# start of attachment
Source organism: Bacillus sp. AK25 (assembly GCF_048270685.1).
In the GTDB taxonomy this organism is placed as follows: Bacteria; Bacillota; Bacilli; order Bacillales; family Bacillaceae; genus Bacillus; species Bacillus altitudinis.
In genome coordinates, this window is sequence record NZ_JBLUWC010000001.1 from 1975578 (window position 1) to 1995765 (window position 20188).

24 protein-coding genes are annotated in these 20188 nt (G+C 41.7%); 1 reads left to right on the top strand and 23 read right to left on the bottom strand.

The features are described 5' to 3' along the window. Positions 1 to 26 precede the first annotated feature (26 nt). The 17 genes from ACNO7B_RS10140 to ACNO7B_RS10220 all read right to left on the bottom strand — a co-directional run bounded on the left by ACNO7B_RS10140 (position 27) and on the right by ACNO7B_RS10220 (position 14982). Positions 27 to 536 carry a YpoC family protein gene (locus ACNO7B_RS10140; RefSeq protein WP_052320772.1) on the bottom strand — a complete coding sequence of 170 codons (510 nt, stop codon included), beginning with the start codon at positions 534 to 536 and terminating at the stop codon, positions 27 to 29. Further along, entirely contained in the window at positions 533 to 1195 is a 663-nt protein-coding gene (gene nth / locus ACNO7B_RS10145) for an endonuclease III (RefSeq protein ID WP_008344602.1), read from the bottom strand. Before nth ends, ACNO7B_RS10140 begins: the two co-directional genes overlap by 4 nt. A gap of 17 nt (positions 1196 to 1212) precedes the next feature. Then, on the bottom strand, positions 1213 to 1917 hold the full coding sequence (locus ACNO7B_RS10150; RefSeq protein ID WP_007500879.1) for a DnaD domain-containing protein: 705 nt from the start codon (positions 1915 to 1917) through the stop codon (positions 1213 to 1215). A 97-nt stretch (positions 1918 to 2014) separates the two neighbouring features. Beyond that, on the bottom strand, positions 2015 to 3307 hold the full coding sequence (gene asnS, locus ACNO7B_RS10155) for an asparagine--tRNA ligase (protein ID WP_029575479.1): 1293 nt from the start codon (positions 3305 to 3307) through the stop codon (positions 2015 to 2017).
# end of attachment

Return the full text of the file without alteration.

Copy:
Source organism: Bacillus sp. AK25 (assembly GCF_048270685.1).
In the GTDB taxonomy this organism is placed as follows: Bacteria; Bacillota; Bacilli; order Bacillales; family Bacillaceae; genus Bacillus; species Bacillus altitudinis.
In genome coordinates, this window is sequence record NZ_JBLUWC010000001.1 from 1975578 (window position 1) to 1995765 (window position 20188).

24 protein-coding genes are annotated in these 20188 nt (G+C 41.7%); 1 reads left to right on the top strand and 23 read right to left on the bottom strand.

The features are described 5' to 3' along the window. Positions 1 to 26 precede the first annotated feature (26 nt). The 17 genes from ACNO7B_RS10140 to ACNO7B_RS10220 all read right to left on the bottom strand — a co-directional run bounded on the left by ACNO7B_RS10140 (position 27) and on the right by ACNO7B_RS10220 (position 14982). Positions 27 to 536 carry a YpoC family protein gene (locus ACNO7B_RS10140; RefSeq protein WP_052320772.1) on the bottom strand — a complete coding sequence of 170 codons (510 nt, stop codon included), beginning with the start codon at positions 534 to 536 and terminating at the stop codon, positions 27 to 29. Further along, entirely contained in the window at positions 533 to 1195 is a 663-nt protein-coding gene (gene nth / locus ACNO7B_RS10145) for an endonuclease III (RefSeq protein ID WP_008344602.1), read from the bottom strand. Before nth ends, ACNO7B_RS10140 begins: the two co-directional genes overlap by 4 nt. A gap of 17 nt (positions 1196 to 1212) precedes the next feature. Then, on the bottom strand, positions 1213 to 1917 hold the full coding sequence (locus ACNO7B_RS10150; RefSeq protein ID WP_007500879.1) for a DnaD domain-containing protein: 705 nt from the start codon (positions 1915 to 1917) through the stop codon (positions 1213 to 1215). A 97-nt stretch (positions 1918 to 2014) separates the two neighbouring features. Beyond that, on the bottom strand, positions 2015 to 3307 hold the full coding sequence (gene asnS, locus ACNO7B_RS10155) for an asparagine--tRNA ligase (protein ID WP_029575479.1): 1293 nt from the start codon (positions 3305 to 3307) through the stop codon (positions 2015 to 2017).